Environmental science, traveling, and the sociology of the unraveling American dream.


If you're looking for more about me, I'm pretty much hanging out over at my livejournal these days. I use this account for commenting on other people's blogs.

Saturday, November 06, 2004

A gathering in of threads

A few things before I meander over to NTB with my laptop to get my studded snow tires put on. (Since it looks like I'll be spending time in upstate NY and northern Maine rather soon. And also the Rockies, but not with my car.)

-I have a few semi-political essays I'm working on waiting in the wings, pulling themselves together, but I won't be posting them for a while now. Partly because posting them now would leave them lost in the general post-election frenzy, and partly because, well, they're not ready yet. But the three points I'd make right now, because now is when they need to be made:

1) Everyone's a purple state. I travel a lot, I see a hell of a lot of places, and I can tell you from experience, this is the truth. I see W'04 stickers here in Massachusetts, the woolly-headed liberal stronghold. And I saw Kerry stickers in Texas, more than a few. If we give in to the urge to simplify this into Red States vs. Blue States, we're letting them define the terms, and we're giving in too easily. Let's give the issue the complexity it deserves, because otherwise we're losing the nuance that could give us an accurate understanding of the situation. And accurate understanding = necessary to win. (Or it used to be.)

2) I don't care about the popular vote. Seriously. It's depressing to think that 51% of our fellow Americans went for things we can't understand -- but. This election wasn't run for the popular vote. These campaigns weren't run for the popular vote. This election was run under a very specific set of rules, and everyone -- the media, the voters, and the politicians -- was operating under those rules. You honestly don't think the voter turnout in Massachusetts and California and New York would have been the same if we'd been electing based on the popular vote, if people hadn't said "but we're a blue state, my vote doesn't matter"? No way. And yes, the same thing for Louisiana, or Texas, or Arkansas. With the election based on the popular vote to decide who won -- things would have been different. We were trying to defeat an incumbent president in the middle of a war. We knew this wasn't going to be easy. Next time around, we'll be ready.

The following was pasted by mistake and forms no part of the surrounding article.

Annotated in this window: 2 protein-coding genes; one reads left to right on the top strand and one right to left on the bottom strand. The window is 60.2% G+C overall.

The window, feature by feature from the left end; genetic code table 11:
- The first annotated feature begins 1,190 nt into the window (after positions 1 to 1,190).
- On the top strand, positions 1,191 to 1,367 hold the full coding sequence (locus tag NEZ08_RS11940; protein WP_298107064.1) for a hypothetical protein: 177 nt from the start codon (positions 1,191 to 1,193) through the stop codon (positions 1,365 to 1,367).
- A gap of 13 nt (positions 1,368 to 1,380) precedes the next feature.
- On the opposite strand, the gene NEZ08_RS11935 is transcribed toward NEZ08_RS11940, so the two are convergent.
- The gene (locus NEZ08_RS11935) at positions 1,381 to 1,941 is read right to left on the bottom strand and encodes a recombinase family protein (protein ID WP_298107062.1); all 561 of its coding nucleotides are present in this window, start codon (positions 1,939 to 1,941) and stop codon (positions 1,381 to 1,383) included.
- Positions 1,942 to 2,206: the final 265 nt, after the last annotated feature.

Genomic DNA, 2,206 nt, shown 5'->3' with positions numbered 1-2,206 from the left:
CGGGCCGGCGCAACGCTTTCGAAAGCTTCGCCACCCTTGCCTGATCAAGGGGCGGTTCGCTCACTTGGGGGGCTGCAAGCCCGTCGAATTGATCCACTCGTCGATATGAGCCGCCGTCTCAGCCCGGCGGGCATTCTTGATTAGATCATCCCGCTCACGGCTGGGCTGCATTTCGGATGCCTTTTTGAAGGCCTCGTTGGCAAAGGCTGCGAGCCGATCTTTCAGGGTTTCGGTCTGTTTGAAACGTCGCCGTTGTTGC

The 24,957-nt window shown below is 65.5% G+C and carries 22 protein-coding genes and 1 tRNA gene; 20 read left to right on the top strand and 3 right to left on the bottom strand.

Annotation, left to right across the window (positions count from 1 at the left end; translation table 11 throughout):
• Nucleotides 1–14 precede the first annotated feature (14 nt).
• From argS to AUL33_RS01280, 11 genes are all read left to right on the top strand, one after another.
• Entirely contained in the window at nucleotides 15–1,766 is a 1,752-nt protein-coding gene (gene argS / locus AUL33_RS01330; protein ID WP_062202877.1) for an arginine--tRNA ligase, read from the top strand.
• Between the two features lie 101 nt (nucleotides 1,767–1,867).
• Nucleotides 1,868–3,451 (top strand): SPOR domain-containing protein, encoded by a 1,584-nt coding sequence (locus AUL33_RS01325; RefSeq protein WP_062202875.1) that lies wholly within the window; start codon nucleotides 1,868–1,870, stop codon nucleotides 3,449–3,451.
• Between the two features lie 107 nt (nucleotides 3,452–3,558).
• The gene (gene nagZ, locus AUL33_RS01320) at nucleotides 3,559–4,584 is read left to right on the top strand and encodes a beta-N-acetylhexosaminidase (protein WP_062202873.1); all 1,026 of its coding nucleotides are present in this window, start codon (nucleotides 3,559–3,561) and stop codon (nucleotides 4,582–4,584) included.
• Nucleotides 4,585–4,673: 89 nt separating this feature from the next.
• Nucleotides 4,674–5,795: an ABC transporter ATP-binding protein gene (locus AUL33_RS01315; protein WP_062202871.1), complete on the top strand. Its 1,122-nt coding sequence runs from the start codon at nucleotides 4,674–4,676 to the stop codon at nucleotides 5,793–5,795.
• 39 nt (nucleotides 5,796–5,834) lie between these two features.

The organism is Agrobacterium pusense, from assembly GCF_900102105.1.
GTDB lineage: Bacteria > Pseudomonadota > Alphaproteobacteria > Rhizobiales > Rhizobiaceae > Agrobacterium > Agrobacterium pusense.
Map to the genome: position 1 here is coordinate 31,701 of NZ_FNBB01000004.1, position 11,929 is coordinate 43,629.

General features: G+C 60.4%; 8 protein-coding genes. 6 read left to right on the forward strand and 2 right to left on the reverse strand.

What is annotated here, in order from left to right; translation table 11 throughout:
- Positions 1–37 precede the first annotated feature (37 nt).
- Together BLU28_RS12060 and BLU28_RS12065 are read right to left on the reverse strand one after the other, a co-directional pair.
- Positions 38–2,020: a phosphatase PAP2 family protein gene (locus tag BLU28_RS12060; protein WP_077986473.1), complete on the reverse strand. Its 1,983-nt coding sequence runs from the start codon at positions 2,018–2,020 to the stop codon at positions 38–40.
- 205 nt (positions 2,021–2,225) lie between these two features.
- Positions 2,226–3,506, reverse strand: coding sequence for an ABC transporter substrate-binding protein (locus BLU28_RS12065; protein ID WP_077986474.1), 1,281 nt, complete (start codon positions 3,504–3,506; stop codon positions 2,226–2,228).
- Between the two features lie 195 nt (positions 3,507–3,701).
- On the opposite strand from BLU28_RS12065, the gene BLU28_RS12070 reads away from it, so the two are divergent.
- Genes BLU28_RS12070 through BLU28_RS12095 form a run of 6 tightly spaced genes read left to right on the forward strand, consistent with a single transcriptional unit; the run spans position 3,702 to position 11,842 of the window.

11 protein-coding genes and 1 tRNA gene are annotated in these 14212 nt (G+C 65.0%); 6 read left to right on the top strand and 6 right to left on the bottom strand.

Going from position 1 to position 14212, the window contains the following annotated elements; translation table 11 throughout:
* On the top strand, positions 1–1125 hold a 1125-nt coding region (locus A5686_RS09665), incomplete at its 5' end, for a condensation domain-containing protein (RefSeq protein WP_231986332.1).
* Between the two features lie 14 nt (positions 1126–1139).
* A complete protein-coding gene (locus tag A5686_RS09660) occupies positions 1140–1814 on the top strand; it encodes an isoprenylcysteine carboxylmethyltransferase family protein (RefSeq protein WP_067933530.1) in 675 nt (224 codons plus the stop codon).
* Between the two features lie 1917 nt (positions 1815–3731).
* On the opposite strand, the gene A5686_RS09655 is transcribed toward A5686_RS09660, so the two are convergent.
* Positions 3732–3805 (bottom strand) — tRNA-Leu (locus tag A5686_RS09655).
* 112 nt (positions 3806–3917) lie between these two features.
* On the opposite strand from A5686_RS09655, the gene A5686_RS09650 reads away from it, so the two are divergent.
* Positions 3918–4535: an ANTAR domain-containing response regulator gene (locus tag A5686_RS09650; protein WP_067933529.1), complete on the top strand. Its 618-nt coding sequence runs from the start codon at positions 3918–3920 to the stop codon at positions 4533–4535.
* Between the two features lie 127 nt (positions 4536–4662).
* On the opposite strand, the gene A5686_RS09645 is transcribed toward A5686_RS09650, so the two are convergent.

3) Write. Attend. Get involved. And while the Internet's great, get involved in the "real world" as well. Call. Write letters, or at the very least, personal emails, on the issues. Don't worry about things being too many, or not counted, or not read, because they keep track of these things. Check out sites like the Union of Concerned Scientists, and find out what some of the less-popularized issues are, and who you can write to. Write letters to the editor. Get involved with voting reform, or protecting first amendment rights for comics, or anything, because there are a lot of fronts to fight on, and a lot of issues to care about. Write essays. Write anything, and get it out there. Get involved on a local level. The GOP came back from the ground up, and that's what the Progressives may have to do as well. It's not so much that local action can make a difference. It's more that it's the only thing that does.